GOP Senator to Delay Vote on Capitol Security, Afghan Visas
(Bloomberg) -- Republican Senator Mike Braun said he is slowing passage of a $2.1 billion emergency spending bill to pay for Capitol security and resettling Afghan nationals who assisted the U.S. over objections to the size of the package and its impact on the deficit.
Braun said he plans to demand a roll call vote that won’t ultimately stop passage of the legislation, but it will thwart plans by Senate Majority Leader Chuck Schumer and its supporters to get it through the Senate quickly by unanimous consent.
The legislation includes more than $500 million for the National Guard and $100 million for Capitol Police to reimburse the costs of responding to the insurrection on Jan. 6, along with $300 million for new security measures at the Capitol.
It also has more than $1 billion to help evacuate Afghan nationals who worked with U.S. troops during the two-decade war in Afghanistan, which was requested by the White House as the U.S. winds down its involvement in the country.
“There’s more in it, in addition to what involves the Capitol,” Braun, of Indiana, said. “It’s more to just point that out and not let it go through like there’s nothing unusual about it.”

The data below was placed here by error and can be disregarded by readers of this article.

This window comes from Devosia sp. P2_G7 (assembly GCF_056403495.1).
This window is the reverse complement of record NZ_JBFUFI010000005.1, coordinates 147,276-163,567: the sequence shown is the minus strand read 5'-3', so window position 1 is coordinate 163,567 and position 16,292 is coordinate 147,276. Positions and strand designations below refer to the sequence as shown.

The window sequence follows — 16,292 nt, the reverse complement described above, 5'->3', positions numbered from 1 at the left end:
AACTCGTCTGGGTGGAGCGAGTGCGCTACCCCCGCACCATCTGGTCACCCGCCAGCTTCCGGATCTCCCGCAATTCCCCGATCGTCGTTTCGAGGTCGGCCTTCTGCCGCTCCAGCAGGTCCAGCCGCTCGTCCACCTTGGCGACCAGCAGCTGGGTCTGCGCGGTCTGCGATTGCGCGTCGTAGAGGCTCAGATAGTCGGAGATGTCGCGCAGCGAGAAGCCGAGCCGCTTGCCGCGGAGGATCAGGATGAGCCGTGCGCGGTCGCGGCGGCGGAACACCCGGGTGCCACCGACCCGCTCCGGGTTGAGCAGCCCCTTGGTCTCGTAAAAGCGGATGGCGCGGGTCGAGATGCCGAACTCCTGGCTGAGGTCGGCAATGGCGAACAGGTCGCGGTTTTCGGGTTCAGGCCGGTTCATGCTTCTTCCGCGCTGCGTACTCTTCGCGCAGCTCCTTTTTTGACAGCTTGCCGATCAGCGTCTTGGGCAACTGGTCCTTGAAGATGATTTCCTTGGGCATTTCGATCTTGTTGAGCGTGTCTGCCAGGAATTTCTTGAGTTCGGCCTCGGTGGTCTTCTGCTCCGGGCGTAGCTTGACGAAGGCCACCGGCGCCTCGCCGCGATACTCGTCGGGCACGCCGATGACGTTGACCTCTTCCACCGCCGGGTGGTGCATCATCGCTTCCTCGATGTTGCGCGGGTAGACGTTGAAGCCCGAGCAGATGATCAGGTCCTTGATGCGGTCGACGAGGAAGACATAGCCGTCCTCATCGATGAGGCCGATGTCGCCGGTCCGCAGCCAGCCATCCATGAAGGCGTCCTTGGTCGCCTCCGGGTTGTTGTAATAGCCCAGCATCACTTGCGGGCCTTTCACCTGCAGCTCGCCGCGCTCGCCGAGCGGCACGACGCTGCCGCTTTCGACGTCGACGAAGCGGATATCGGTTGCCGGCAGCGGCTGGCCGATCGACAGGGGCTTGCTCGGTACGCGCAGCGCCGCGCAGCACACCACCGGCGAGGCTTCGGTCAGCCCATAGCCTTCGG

“I don’t think it’s going to delay it long,” he added.
Congress is under pressure to pass the spending bill before the end of the month. In August the Capitol Police force faces furloughing officers and the National Guard would have to curtail training. The House passed its own $2 billion security spending bill earlier. House Majority Leader Steny Hoyer said the chamber is ready to pass a security supplemental soon.
Armed Services Committee Chairman Jack Reed said that without legislation the National Guard would need to reduce training starting Aug. 1 so Congress may need to stay in through the weekend to finish the bill.
Senator Richard Shelby, an Alabama Republican and ranking member of the Senate Appropriations Committee, said that there are at least seven Republican holds on the bill.
“We’ve got a number of holds on it,” Shelby told reporters, adding that he hopes the holds would be removed so they could vote on the bill. “I believe we have an obligation to the Afghan people who were our allies.”
Senator Patrick Leahy, chairman of the Appropriations Committee, said he hoped the Republicans who are objecting to the bill would drop their holds.
“Those of you who went and supported Americans, helped keep Americans safe,” Leahy said. “One senator wants to say ‘Oh no, get machine-gunned by the Taliban, we’ll show you.’”
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